Wednesday, August 13, 2014

Power Morcellation: What You Should Know

Morcellation has been in the news recently so we thought we would pass on some information provided by Judy Cohen, Outreach Coordinator, American Recall Center

Power Morcellation: What You Should Know
Practically everyone knows someone who has undergone a hysterectomy. Recently, however, a medical device commonly used for some hysterectomy procedures has come under scrutiny by the FDA. This device, a 'Power Morcellator', is used to cut fibroid tissue into smaller pieces for easier removal from the body. Power morcellators are deemed to be responsible for the spread of formerly undetected cancer cells throughout the abdominal cavity and pelvis of women. Shockingly, the mortality rate of women who have undergone accidental morcellation of a cancerous tumor is quite high with a life expectancy of only 24-36 months following the procedure.

The FDA has come to the conclusion that there is no known fully accurate and reliable method for preoperatively determining whether fibroids in the female may also contain a uterine sarcoma. Results of studies done on power morcellation were released in April. Based on those studies, the FDA states that approximately 1 in 350 women undergoing a hysterectomy or myomectomy for the treatment of fibroids likely has an undetected uterine cancer. Leiomyosarcoma (LMS), a particularly aggressive uterine sarcoma, has a poor prognosis which the power morcellator only exacerbates. If you or someone you know has had a procedure using this device, be sure to keep all follow-up appointments with your doctor!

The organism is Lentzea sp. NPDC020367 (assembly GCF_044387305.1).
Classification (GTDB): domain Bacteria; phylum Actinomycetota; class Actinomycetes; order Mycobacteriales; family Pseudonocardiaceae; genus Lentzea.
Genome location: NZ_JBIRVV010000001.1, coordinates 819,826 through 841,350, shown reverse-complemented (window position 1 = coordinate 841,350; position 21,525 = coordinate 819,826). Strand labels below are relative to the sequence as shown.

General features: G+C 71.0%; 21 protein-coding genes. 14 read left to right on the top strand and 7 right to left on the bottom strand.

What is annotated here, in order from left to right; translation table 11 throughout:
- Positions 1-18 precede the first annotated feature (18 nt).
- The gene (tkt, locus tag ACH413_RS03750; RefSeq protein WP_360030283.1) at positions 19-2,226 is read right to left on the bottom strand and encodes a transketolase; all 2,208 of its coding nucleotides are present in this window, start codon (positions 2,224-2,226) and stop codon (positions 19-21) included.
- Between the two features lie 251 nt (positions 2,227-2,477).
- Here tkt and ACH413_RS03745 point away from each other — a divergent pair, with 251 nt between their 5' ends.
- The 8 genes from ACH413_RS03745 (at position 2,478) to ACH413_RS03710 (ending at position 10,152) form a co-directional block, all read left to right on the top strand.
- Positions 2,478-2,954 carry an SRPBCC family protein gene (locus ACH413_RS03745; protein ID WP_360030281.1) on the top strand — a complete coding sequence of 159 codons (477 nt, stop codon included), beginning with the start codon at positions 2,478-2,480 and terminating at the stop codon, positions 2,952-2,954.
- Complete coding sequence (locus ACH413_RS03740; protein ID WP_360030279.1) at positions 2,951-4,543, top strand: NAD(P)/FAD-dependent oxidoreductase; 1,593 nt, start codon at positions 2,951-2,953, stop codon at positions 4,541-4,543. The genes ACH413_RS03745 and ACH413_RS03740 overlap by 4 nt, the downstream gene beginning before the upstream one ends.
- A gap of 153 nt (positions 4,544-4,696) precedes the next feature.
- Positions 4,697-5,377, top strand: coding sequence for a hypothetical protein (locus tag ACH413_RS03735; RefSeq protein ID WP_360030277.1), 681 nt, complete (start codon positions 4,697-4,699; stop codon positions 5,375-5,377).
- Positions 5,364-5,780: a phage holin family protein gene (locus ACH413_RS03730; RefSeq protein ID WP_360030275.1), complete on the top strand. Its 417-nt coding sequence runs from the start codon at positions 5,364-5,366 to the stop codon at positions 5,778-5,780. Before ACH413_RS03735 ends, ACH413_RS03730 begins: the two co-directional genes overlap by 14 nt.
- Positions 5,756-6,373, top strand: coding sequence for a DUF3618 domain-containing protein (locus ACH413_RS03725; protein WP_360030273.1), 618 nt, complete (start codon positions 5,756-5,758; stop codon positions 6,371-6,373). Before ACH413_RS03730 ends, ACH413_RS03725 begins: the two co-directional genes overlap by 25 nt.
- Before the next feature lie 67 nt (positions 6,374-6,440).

On July 10th and 11th, the FDA met to discuss the inherent dangers and the possible future of morcellation procedures. A final decision is currently under discussion. Meanwhile, in late July, one of the largest manufacturers of power morcellators, Johnson & Johnson, issued a voluntary recall of the device. Determining the procedure to be too risky, they are in the process of removing all existing devices from the marketplace. The more awareness that can be raised about this dangerous device, the faster we can put an end to the spread of avoidable and deadly cancers in women.

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